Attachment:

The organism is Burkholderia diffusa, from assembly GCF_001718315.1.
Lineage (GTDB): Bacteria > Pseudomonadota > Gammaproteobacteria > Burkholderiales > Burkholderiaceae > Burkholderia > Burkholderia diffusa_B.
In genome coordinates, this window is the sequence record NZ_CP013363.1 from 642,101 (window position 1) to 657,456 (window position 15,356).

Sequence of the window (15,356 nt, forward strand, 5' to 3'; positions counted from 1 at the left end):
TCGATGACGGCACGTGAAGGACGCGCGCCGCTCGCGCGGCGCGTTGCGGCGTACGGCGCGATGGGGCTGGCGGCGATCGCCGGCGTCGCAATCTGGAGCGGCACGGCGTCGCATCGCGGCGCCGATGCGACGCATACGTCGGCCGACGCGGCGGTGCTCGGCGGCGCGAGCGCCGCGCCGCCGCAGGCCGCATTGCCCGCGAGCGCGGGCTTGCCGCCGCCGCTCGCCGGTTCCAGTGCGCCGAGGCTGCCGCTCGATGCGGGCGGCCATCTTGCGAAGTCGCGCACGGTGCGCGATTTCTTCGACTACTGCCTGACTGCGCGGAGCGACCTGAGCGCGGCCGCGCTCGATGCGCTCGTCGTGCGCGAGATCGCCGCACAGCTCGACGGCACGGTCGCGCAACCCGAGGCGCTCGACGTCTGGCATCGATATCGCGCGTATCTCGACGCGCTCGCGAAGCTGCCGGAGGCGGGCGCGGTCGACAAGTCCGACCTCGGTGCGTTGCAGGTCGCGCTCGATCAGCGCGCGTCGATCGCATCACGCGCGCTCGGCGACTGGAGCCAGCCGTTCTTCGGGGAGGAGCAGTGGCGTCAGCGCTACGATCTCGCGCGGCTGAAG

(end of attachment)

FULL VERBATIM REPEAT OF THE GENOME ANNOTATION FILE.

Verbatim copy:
The organism is Burkholderia diffusa, from assembly GCF_001718315.1.
Lineage (GTDB): Bacteria > Pseudomonadota > Gammaproteobacteria > Burkholderiales > Burkholderiaceae > Burkholderia > Burkholderia diffusa_B.
In genome coordinates, this window is the sequence record NZ_CP013363.1 from 642,101 (window position 1) to 657,456 (window position 15,356).

Sequence of the window (15,356 nt, forward strand, 5' to 3'; positions counted from 1 at the left end):
TCGATGACGGCACGTGAAGGACGCGCGCCGCTCGCGCGGCGCGTTGCGGCGTACGGCGCGATGGGGCTGGCGGCGATCGCCGGCGTCGCAATCTGGAGCGGCACGGCGTCGCATCGCGGCGCCGATGCGACGCATACGTCGGCCGACGCGGCGGTGCTCGGCGGCGCGAGCGCCGCGCCGCCGCAGGCCGCATTGCCCGCGAGCGCGGGCTTGCCGCCGCCGCTCGCCGGTTCCAGTGCGCCGAGGCTGCCGCTCGATGCGGGCGGCCATCTTGCGAAGTCGCGCACGGTGCGCGATTTCTTCGACTACTGCCTGACTGCGCGGAGCGACCTGAGCGCGGCCGCGCTCGATGCGCTCGTCGTGCGCGAGATCGCCGCACAGCTCGACGGCACGGTCGCGCAACCCGAGGCGCTCGACGTCTGGCATCGATATCGCGCGTATCTCGACGCGCTCGCGAAGCTGCCGGAGGCGGGCGCGGTCGACAAGTCCGACCTCGGTGCGTTGCAGGTCGCGCTCGATCAGCGCGCGTCGATCGCATCACGCGCGCTCGGCGACTGGAGCCAGCCGTTCTTCGGGGAGGAGCAGTGGCGTCAGCGCTACGATCTCGCGCGGCTGAAG